Moody's believes "further deterioration in the government's fiscal position is projected in 2024" due to a "large increase in the deficit, social expenditure, persistently high borrowing costs and increased spending on key projects".

Consider what the next president will have on his plate: He must complete a $20 billion oil refinery plagued by cost overruns that have often been delayed. There is a similarly priced 950-mile (1,530-kilometer) railway running in a rough loop around the Yucatan Peninsula to link beach resorts and archaeological sites. López Obrador considers both his major projects, but the train is not yet complete.

Work will not be completed on the modernization of other oil refineries, or on a train service to Mexico City, or on any other train service from the Pacific Ocean to the Gulf of Mexico. Many other construction projects are also still incomplete.

López Obrador claimed at the beginning of his administration in 2018 that all of these projects would be completed by the time he left office, and all would be paid for by cutting government costs and reducing corruption. This turned out not to be true.

"In fact, last year we ended with a budget deficit of 3.4% of GDP, the highest since 1989," said Gabriela Siller, director of analysis at Nuevo Leon-based Banco Base. "This year they are predicting a deficit of 4.9% of GDP, the highest since 1988, and debt means borrowing more. Their numbers don't add up."

Infrastructure projects – planes and trains – are unlikely to ever turn a profit at the current pace.

For example, the first segment of the Maya Train project on the Yucatán Peninsula attracted about 1,780 foreign tourists in the first two months, or about five tourists per train.

The original plan stated that tourists would be the train's most attractive source of income, but officials are now suggesting that the train's revenue could come from carrying fewer passengers or carrying freight. There is very little industry on the peninsula and nothing seems to indicate an urgent need for trains carrying consignments of sunscreen.

López Obrador has defended his free-spending practices and increased debt, saying it is less than that of his predecessors.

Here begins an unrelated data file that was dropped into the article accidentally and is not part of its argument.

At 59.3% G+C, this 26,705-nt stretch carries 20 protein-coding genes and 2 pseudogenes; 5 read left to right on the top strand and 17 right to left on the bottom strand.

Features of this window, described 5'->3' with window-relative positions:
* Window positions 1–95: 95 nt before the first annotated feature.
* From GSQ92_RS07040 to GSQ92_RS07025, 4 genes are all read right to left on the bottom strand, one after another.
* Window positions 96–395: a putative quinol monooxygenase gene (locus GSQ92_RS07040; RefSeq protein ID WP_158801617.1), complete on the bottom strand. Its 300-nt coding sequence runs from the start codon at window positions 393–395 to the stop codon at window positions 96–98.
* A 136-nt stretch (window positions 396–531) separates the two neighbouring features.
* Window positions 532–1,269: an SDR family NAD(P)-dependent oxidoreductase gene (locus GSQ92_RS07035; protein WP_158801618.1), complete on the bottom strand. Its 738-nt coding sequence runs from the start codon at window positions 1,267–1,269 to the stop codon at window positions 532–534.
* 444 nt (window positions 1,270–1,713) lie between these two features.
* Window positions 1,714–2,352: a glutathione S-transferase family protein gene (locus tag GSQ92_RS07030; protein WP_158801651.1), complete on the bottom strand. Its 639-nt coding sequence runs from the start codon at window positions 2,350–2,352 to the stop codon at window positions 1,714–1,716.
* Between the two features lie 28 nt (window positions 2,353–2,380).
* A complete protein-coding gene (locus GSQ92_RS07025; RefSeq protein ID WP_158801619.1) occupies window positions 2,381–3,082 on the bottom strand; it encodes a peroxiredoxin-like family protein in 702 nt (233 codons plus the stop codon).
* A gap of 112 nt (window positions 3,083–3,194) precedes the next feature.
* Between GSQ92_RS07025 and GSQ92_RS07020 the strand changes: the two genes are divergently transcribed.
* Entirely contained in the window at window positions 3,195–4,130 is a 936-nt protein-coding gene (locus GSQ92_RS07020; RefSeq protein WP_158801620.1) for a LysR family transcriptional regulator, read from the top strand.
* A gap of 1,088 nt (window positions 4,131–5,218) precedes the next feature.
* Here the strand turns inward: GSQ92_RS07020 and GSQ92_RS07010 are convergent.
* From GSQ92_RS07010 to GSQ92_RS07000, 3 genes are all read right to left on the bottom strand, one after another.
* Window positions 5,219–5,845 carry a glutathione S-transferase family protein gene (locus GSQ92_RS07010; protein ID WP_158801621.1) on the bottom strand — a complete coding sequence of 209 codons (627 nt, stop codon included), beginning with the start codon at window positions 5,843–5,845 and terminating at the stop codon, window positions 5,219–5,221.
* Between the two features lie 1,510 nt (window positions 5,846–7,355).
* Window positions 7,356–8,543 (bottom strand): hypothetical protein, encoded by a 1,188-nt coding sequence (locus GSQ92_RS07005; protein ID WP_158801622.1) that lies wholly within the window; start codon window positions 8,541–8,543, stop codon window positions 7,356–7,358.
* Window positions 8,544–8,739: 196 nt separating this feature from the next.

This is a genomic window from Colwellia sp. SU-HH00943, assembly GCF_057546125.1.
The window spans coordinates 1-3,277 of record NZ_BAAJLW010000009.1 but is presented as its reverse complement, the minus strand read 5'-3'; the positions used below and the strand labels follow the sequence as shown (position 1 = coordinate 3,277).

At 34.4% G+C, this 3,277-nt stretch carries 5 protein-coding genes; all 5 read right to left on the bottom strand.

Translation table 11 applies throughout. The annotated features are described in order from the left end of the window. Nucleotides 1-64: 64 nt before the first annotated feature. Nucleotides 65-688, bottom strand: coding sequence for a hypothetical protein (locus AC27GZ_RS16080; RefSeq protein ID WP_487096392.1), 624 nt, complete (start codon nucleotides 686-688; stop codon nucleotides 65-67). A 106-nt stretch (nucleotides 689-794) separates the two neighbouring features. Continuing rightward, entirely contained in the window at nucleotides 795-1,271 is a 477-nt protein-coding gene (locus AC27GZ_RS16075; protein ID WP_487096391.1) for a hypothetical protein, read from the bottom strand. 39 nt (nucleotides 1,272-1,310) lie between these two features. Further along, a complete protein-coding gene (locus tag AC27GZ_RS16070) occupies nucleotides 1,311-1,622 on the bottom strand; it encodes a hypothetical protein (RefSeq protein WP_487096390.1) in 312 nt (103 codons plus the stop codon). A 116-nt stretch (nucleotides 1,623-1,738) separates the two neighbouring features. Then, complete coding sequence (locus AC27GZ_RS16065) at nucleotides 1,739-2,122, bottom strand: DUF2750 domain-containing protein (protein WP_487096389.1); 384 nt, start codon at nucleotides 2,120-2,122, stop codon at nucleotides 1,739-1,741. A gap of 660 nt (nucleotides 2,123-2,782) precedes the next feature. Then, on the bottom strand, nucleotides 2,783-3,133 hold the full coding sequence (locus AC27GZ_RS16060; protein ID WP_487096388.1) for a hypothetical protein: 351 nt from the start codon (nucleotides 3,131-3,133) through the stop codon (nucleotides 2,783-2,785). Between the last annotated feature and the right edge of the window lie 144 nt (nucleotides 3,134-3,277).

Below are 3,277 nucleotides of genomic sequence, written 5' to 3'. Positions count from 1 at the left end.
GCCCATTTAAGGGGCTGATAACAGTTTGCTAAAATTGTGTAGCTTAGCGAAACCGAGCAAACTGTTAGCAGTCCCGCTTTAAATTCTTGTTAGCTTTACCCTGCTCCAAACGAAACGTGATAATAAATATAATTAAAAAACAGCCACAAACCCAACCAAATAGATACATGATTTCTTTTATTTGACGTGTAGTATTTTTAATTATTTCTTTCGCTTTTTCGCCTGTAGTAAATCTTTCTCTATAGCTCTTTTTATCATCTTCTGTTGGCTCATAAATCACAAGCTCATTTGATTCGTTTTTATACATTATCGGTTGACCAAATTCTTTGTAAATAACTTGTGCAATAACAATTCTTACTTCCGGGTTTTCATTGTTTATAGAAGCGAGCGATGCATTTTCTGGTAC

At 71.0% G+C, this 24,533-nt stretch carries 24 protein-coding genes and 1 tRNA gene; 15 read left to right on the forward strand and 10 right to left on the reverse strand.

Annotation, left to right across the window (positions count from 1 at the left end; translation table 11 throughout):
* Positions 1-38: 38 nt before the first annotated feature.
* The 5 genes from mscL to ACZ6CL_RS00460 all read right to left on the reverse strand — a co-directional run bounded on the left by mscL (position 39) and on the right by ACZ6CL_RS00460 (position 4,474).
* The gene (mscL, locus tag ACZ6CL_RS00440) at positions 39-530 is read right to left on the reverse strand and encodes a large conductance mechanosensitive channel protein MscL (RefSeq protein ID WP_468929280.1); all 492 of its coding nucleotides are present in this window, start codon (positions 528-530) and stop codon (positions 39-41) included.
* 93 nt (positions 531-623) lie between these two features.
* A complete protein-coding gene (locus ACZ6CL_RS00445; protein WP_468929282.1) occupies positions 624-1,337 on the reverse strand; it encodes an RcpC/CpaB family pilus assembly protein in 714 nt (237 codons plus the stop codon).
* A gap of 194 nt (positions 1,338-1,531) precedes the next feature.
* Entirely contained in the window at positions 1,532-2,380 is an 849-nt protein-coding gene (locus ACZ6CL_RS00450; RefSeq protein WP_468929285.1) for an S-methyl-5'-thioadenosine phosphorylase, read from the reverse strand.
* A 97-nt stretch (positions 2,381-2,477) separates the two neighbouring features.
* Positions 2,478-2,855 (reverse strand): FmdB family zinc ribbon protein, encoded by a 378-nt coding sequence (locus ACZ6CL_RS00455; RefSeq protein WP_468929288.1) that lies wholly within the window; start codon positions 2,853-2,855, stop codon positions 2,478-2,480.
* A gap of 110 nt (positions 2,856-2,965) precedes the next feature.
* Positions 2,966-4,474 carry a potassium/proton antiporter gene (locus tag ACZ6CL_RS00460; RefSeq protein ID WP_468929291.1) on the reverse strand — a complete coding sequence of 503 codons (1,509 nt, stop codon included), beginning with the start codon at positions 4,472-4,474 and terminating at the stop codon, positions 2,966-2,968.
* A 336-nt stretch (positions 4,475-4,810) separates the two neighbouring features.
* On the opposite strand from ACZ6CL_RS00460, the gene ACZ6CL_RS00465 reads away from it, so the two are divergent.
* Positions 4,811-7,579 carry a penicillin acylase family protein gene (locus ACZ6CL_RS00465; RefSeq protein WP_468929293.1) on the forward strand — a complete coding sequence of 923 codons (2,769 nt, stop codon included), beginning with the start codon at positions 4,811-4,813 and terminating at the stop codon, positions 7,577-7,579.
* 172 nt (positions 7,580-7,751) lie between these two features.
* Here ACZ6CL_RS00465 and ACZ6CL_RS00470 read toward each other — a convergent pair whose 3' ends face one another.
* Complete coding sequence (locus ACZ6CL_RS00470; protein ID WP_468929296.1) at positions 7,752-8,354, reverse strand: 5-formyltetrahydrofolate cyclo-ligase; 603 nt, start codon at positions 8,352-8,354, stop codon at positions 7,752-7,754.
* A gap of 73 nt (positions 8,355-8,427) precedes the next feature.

"We are going to be less than (Enrique) Peña and (Felipe) Calderon in the percentage of borrowing," the president said in September.

Mexico's debt currently stands at about 50% of its GDP. Although this does not seem high compared to the United Kingdom and the United States, which are both around 100%, Mexico has excess debt from the state-owned oil company and does not have unlimited access to low-cost borrowing, such as That the U.S. Does.

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Historian Lorenzo Mayor wrote in the newspaper El Universal that López Obrador's actions "were not an attempt to limit his successor's freedom of action, but rather a destruction of the enormous political capital he had built up in helping launch the new administration. Was a productive investment."

The largest bombshell ever delivered by an outgoing president to his successor in Mexico occurred on September 1, 1982, when President José López Portillo, who had three months left in office, announced that he would freeze the entire banking system amid currency devaluation. Taking over the industry. debt crisis.

His successor, Miguel de la Madrid, spent his entire six-year term struggling to deal with the fallout and repay huge debts owed to bank owners.

López Obrador's mountain of debt, though less dramatic, is "a way to set the political agenda for the next administration, a way to leave his mark on the next administration," said Siller, head of analysis at Banco Base.